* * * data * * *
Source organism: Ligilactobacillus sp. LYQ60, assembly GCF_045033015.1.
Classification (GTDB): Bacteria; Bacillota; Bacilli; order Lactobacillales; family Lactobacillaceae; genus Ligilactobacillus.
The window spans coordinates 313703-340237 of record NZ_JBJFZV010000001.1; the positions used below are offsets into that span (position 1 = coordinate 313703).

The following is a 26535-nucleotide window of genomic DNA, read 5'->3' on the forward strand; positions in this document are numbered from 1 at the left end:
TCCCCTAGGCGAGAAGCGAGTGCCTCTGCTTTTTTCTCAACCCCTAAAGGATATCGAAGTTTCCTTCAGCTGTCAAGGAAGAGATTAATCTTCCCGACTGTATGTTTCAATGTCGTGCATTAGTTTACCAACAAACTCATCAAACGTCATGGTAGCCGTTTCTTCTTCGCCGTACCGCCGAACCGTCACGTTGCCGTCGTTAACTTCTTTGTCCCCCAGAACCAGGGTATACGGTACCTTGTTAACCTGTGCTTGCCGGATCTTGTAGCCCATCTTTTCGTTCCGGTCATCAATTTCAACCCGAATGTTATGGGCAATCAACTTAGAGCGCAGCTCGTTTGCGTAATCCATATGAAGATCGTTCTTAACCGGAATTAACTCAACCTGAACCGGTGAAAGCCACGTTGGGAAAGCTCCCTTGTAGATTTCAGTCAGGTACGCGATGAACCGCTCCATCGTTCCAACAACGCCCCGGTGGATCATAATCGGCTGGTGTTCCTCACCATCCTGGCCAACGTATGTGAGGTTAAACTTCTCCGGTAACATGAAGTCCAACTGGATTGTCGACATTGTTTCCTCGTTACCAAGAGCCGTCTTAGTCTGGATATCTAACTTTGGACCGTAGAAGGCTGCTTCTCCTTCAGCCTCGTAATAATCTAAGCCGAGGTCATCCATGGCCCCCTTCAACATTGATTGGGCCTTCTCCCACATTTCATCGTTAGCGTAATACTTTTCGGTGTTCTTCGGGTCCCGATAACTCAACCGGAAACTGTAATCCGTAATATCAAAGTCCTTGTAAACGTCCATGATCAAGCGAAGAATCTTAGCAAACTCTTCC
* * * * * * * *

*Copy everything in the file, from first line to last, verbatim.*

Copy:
Source organism: Ligilactobacillus sp. LYQ60, assembly GCF_045033015.1.
Classification (GTDB): Bacteria; Bacillota; Bacilli; order Lactobacillales; family Lactobacillaceae; genus Ligilactobacillus.
The window spans coordinates 313703-340237 of record NZ_JBJFZV010000001.1; the positions used below are offsets into that span (position 1 = coordinate 313703).

The following is a 26535-nucleotide window of genomic DNA, read 5'->3' on the forward strand; positions in this document are numbered from 1 at the left end:
TCCCCTAGGCGAGAAGCGAGTGCCTCTGCTTTTTTCTCAACCCCTAAAGGATATCGAAGTTTCCTTCAGCTGTCAAGGAAGAGATTAATCTTCCCGACTGTATGTTTCAATGTCGTGCATTAGTTTACCAACAAACTCATCAAACGTCATGGTAGCCGTTTCTTCTTCGCCGTACCGCCGAACCGTCACGTTGCCGTCGTTAACTTCTTTGTCCCCCAGAACCAGGGTATACGGTACCTTGTTAACCTGTGCTTGCCGGATCTTGTAGCCCATCTTTTCGTTCCGGTCATCAATTTCAACCCGAATGTTATGGGCAATCAACTTAGAGCGCAGCTCGTTTGCGTAATCCATATGAAGATCGTTCTTAACCGGAATTAACTCAACCTGAACCGGTGAAAGCCACGTTGGGAAAGCTCCCTTGTAGATTTCAGTCAGGTACGCGATGAACCGCTCCATCGTTCCAACAACGCCCCGGTGGATCATAATCGGCTGGTGTTCCTCACCATCCTGGCCAACGTATGTGAGGTTAAACTTCTCCGGTAACATGAAGTCCAACTGGATTGTCGACATTGTTTCCTCGTTACCAAGAGCCGTCTTAGTCTGGATATCTAACTTTGGACCGTAGAAGGCTGCTTCTCCTTCAGCCTCGTAATAATCTAAGCCGAGGTCATCCATGGCCCCCTTCAACATTGATTGGGCCTTCTCCCACATTTCATCGTTAGCGTAATACTTTTCGGTGTTCTTCGGGTCCCGATAACTCAACCGGAAACTGTAATCCGTAATATCAAAGTCCTTGTAAACGTCCATGATCAAGCGAAGAATCTTAGCAAACTCTTCC